Music and Writing: Yes
Music and Liz. The topic is too big to handle almost. I’ve been mulling over this subject for three days. I’ve studied my music library in Apple Music. I’ve explored my two YouTube accounts, and I still have no idea how to shape all this information into a blog post.
So I’m gonna focus on one theme in this post: music and writing.
Very often, I see this question pass by on Twitter: do you write in silence, or do you listen to music while writing? My answer is simple: I listen to music.
Having music playing in the background helps me to focus. It makes it easier for me to ignore sounds from outside the house.
But there are specific rules to this music. I have certain songs I listen to, to get in the mood before I start the work. I’ll also share with you the one song I listen to, to get the perfect love-making on paper.
Music as Warm-Up
For the longest time, there was one specific song I would listen to before I would start writing fiction: Iyansa by Faun. There was one YouTube clip where the band performed this song live that I particularly loved, but unfortunately, this clip was taken down. This video was extra special to me since I was there in the audience when it was recorded. Other performances with this song are still online though.
This song puts me in a trance of sorts. I use it to pass over from the real world to my imaginary world. The rhythm and intensity of the drums are magical.
I don’t use the effects of this song for fantasy writing. To me, it applies to any fiction writing, also to scenes that are set in the real world.
Losing myself in the music of this video gives me a good starting point to let go of my daily worries and to immerse myself in my own fantasies.
Inspired by Music: One Specific Line
Do I ever get inspired by songs themselves to write about? From the song ‘Orpheus’ by Saltatio Mortis, I used one line, but the song is so dear to me, it still earned a place in this post.
The arrangement is about Orpheus. The tale is about his love for Eurydice. He is finally allowed to take her from the underworld. There is only one condition: he must not turn around before they have reached the top. He is too worried that something has happened to his wife. He turns around.
The song makes me cry every time I hear it. I’m an empath. I’m good at feeling other people’s emotions, even fictional people. In this song, I just feel Orpheus’ pain the moment he turns around, knowing he has lost his wife once again, all through his own fault.
‘Und wenn deine Stimme
Nie mehr für uns Singt
Soll’n wir erfahr’n
Wie laut Stille Klingt’
‘And if your voice,
never sings for us again,
we shall learn
how loud silence sounds’
This last sentence gets me every time. The magnitude of these words is enormous.
It was a long time ago, but I did use that one sentence in a story of mine.
‘Orpheus’ may sound like any other rock song to everyone else, but to me, it’s a profoundly emotional experience, time and time again.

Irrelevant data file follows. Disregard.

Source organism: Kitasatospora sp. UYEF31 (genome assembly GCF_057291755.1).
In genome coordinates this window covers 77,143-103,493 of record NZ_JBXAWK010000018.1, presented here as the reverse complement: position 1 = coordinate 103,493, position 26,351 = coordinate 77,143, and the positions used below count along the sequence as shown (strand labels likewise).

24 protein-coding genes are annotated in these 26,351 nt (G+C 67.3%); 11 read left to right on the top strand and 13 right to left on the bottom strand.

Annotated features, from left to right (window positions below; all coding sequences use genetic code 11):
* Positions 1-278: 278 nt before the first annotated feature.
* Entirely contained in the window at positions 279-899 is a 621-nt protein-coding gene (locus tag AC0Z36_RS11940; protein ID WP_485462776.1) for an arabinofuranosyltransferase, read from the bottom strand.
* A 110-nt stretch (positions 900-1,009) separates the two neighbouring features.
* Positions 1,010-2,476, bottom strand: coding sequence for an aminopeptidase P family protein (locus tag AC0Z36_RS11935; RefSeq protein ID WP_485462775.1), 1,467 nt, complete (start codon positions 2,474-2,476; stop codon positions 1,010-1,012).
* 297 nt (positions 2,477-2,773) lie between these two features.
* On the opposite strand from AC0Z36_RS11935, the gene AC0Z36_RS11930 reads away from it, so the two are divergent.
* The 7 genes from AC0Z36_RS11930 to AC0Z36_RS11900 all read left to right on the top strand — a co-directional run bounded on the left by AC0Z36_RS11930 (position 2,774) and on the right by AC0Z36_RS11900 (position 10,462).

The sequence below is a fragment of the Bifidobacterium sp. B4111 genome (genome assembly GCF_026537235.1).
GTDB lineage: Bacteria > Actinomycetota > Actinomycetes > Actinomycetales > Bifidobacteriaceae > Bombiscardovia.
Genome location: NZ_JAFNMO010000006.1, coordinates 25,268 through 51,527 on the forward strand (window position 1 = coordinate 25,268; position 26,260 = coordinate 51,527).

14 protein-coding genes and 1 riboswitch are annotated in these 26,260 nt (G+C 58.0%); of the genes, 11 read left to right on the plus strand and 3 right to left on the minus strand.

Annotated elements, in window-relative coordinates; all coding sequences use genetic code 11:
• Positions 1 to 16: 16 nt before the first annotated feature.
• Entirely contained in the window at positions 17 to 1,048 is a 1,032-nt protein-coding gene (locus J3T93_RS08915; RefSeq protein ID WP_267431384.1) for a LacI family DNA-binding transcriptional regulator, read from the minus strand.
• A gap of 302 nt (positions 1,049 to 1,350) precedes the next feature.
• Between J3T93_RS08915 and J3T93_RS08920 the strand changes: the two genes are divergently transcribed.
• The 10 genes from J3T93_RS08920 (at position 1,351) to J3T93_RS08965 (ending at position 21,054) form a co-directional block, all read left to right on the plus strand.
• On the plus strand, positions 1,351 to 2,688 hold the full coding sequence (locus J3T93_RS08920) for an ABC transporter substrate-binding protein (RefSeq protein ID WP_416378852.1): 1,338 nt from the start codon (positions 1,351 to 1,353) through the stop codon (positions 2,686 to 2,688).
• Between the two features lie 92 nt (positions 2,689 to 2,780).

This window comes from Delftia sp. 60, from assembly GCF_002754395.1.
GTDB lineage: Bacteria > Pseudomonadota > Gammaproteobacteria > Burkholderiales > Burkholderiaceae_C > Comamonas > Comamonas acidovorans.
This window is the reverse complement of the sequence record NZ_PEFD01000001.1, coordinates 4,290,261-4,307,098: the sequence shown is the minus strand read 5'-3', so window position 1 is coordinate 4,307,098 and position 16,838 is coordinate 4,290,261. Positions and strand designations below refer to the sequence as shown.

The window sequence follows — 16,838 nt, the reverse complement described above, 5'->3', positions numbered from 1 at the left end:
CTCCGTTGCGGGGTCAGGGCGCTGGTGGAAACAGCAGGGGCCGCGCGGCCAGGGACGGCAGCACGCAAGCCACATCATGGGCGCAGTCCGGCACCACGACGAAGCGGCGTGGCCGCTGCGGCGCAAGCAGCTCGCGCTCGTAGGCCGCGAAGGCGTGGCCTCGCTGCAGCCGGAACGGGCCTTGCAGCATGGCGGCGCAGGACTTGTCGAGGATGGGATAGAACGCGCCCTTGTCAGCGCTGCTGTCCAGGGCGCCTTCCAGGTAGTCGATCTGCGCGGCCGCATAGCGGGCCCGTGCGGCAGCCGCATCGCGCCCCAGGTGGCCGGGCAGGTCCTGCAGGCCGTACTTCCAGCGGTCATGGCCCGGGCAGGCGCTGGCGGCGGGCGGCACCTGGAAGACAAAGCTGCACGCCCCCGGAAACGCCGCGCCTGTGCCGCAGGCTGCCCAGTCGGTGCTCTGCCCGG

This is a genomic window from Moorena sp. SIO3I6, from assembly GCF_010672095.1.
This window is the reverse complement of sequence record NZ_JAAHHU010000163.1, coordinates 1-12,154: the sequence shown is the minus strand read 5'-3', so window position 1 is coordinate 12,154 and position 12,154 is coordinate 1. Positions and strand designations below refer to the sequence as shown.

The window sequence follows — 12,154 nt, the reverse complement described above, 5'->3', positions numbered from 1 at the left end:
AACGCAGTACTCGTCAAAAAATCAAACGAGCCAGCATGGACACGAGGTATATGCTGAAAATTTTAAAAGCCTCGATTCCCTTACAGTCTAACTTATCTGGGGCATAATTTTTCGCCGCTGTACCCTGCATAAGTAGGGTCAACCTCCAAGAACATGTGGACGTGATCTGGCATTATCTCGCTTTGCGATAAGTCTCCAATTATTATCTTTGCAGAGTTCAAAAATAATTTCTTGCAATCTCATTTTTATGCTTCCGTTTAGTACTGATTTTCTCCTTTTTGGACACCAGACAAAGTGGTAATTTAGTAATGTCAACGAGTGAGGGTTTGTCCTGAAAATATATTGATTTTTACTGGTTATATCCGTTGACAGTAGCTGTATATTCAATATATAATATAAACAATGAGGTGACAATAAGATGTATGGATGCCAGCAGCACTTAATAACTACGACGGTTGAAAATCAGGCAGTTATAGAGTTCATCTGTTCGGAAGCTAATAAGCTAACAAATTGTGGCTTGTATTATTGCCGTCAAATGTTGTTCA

Inspired By Music: Genre
Let me take you to a less emotional world, namely the mythical realm of vampires.
Ever since True Blood came on TV, I was intrigued by these ubersexual immortal creatures. So when my favorite band Corvus Corax mentioned a song about vampires, they had my full attention.
To be completely honest, before I knew what the words meant, I thought it was a boring song. I’m never much for ballads, and this song was slow and slightly whiney.
But then I read the translation of the lyrics, and I saw it performed live. Castus, the lead singer of the band, mentioned Dracula in his introduction to this song and he interjected the song with the most perfect vampire laugh. It still gives me happy jitters to this day.
‘Mille Anni Passi Sunt’ is a song in Romanian about how one person turned the other into a vampire and how the new vampire still loves its maker. Hearing this song performed live, was a massive inspiration for me to write my own vampire stories. So for shameless self-promotion, these titles I published in this genre:
Music During Writing
During writing, I prefer the music I listen to, to be without words, or at least in a language I don’t understand. This is why I prefer artists like Wardruna and Danheim. They’re perfect for giving me focus while writing and the words don’t interfere with my writing. You could describe their style as ‘Viking’ music, it’s often inspired by old Scandinavian texts and instruments. And my old-Norse is not good enough to know what it’s about. The only word I can understand is ‘Yggdrasil.’
The second requirement for music to listen to while writing, is that I can’t have seen the artists perform live. I remember what they’ve done on stage, what people around me were doing, and what mishaps occurred during the performance. That’s way too distracting for me.
I did see Wardruna once at a festival, but I soon walked away. Maybe it’s just superstition, but I didn’t want to lose my ability to write to their music.
If I want to write an intense sex scene, I listen to ‘Hagall’ by Wardruna, sometimes even on repeat. Somehow it inspires me to great heights. It has the perfect rhythm and cadence for a sex scene. My best sex scenes are written to this song.
Many Ways to Combine Music and Writing
So yes, music means a lot to me, also in regards to my writing. It can set the right mood for writing, it can give me inspiration, and it can help me to get the words out. Often I prefer bands that I have seen perform live because that gives their music an extra dimension. The sound of the drums, the emotionality in the singer’s voice, it touches my heart directly while live. This forms a connection between me and the band that, even though it’s just a fan-rockstar connection, means a lot to me. And I use this connection to help me write. As a friend once said to me: it’s art inspiring art.